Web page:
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Whoever goes skiing for the first time in the Alps and sees one of the huge ski resorts will surely say with delight: how many possibilities are there!

One hundred, fifty, two hundred kilometers of slopes, gondolas, lifts counted in dozens, if not hundreds … After some time, however, he will notice that it is a factory grinding tourists, with thousands of skiers grinding the slopes. Whoever goes skiing in the Alps again, may want to relax in slightly more intimate conditions, so he will look for a smaller resort.

Smaller, not worse

Alta Pusteria in the Italian Dolomites is definitely overshadowed by its powerful neighbors Cortina d'Ampezo and Kronplatz. It gives way to them and the number of queues and the length of ski runs and fame. And yet: it is quieter and calmer here. Empty on the slopes, no crowds in pubs or cramped gondolas - even in the morning, when everyone goes skiing. The slopes, perfectly prepared for the opening of the day, are free from moguls and ice even in the evening. Regardless of the weather. There aren't enough skiers to destroy them, and there's no way you can rip the snow alive. Less often than in the abovementioned behemoth-competitors, we will also hear words that are the easiest way to recognize our compatriots.

Dolomites in the palm of your hand

Closer from here to the mountains. When you leave the cable car to the slopes of Monte Elmo (Helm), you will see truly alpine views: the sea of ​​snow-capped mountains to the horizon. When you decide to ski in the shadow of Croda Rossa (Rotwand), you will feel the charm of this part of the Alps, which we call the Dolomites. Ragged and very close limestone peaks surround us on all sides, amicably illuminated from another side by the sun wandering across the sky. Together, they form a huge natural sundial for the inhabitants of the main town of the Sesto ski resort: their names are consecutive numerals of what time the sun appears above them.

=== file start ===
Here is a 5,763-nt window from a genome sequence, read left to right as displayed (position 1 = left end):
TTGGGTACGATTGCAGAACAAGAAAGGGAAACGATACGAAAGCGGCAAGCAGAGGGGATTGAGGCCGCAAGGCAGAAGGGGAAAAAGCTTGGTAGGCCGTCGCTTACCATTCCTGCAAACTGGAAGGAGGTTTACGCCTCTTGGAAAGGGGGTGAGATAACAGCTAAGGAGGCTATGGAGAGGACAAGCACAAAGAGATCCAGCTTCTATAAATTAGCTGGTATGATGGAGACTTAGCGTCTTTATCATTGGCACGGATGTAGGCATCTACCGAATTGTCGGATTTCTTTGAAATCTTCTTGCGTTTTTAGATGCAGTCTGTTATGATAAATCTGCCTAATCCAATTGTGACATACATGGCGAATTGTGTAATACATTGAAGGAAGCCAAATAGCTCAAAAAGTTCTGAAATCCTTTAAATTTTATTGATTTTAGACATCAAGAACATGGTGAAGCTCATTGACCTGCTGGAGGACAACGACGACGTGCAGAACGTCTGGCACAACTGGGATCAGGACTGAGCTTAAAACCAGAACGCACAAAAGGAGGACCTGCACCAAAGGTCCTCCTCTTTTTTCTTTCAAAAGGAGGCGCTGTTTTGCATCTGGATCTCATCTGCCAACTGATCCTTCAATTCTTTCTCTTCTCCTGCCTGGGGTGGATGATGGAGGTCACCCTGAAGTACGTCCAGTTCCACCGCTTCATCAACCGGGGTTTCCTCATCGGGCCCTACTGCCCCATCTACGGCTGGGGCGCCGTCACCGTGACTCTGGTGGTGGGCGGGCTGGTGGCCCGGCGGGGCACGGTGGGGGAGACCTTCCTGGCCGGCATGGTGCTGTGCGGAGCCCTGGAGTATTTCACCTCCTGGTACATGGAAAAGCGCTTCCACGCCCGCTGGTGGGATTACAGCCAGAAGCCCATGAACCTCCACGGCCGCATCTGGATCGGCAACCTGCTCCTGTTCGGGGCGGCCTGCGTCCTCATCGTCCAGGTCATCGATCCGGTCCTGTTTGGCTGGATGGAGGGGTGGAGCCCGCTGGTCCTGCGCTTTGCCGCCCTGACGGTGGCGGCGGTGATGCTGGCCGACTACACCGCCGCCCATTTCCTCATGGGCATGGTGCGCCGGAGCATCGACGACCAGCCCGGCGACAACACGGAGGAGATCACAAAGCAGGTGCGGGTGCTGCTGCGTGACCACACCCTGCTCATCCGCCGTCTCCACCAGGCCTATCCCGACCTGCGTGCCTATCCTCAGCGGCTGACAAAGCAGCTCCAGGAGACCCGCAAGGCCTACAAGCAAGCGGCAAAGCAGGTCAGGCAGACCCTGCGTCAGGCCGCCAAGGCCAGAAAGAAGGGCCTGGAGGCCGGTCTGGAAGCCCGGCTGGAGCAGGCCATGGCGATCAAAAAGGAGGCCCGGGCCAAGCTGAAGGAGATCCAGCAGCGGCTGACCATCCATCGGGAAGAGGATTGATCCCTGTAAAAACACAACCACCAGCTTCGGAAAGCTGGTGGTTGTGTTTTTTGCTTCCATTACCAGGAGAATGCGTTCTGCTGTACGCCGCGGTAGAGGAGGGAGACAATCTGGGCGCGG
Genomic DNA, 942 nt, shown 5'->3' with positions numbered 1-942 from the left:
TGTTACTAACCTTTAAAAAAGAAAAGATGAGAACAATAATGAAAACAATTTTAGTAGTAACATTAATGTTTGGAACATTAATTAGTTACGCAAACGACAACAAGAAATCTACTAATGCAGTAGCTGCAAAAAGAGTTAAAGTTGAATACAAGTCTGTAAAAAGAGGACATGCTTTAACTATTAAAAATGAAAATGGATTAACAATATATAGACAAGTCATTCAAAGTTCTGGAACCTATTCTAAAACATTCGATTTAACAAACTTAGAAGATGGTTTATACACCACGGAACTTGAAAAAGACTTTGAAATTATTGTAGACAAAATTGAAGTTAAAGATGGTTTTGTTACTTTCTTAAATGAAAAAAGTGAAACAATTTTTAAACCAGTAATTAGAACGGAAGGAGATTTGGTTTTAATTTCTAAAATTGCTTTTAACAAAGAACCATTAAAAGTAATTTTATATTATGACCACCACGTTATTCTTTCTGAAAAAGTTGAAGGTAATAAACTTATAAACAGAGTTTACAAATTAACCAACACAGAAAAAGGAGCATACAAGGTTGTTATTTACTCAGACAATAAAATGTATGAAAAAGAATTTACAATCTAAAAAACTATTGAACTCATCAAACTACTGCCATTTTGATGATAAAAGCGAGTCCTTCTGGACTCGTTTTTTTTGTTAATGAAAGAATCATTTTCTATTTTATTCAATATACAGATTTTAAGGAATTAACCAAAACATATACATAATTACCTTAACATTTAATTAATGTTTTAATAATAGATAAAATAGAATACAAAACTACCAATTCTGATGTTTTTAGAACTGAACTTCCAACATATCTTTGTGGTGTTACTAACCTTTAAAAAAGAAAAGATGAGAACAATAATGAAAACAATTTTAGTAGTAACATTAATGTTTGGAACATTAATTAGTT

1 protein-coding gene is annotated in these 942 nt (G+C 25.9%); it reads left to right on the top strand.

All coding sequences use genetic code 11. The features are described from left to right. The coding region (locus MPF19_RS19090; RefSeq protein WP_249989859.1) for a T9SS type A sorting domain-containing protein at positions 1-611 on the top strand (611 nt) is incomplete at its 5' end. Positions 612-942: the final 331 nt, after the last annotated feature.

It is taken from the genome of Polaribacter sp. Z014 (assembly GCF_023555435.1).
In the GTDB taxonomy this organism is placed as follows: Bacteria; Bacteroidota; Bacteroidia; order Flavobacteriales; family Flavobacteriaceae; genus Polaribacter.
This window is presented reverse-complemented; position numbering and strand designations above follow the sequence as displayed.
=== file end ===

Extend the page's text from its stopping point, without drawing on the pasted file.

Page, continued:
Fun in the snow

Alta Pusteria is the perfect place to remember other snow fun, forgotten from early childhood. And I don't just think about making a snowman, although there are no obstacles to do it as well. Here you will discover a different dimension of tobogganing: a five-kilometer natural track, which is not allowed for skiers and pedestrians, is groomed daily. The descent from the rock face down to the valley is really different than slidingon the estate hills. And if you decide to put the descents into a corner and rent cross-country skis, you will experience the extraordinary pleasure of hiking without the hardships of climbing. All you need to do is take the ski bus to the nearby pass - Passo Monte Croce (there are also two small ski lifts here), and you will slowly hike down the valley, for kilometers, to the historic town of San Candido (Inichen) located in a vast valley on the Drava. After lunch in an atmospheric restaurant, you will return home by ski bus. Or you will stop here for the evening: at the ice rink or in the aquapark.

In Italian and German

Alta Pusteria (Hochpustertal) is part of Alto Adige (Italian Alto Adige, German Suedtirol) is a bilingual area. It has belonged to Italy only since 1919, when the Austro-Hungarian monarchy collapsed. The names of places and mountain peaks are bilingual. In the street and in the store, you will hear more German than Italian, and the same is true for menus in restaurants. German (in the Austrian edition) is in order in the organization and maintenance of the slopes, Italian siesta in shops and restaurants in the afternoon. You can choose Italian or Austrian cuisine according to your preferences.

The text comes from the resources of the Open Sightseeing Guide

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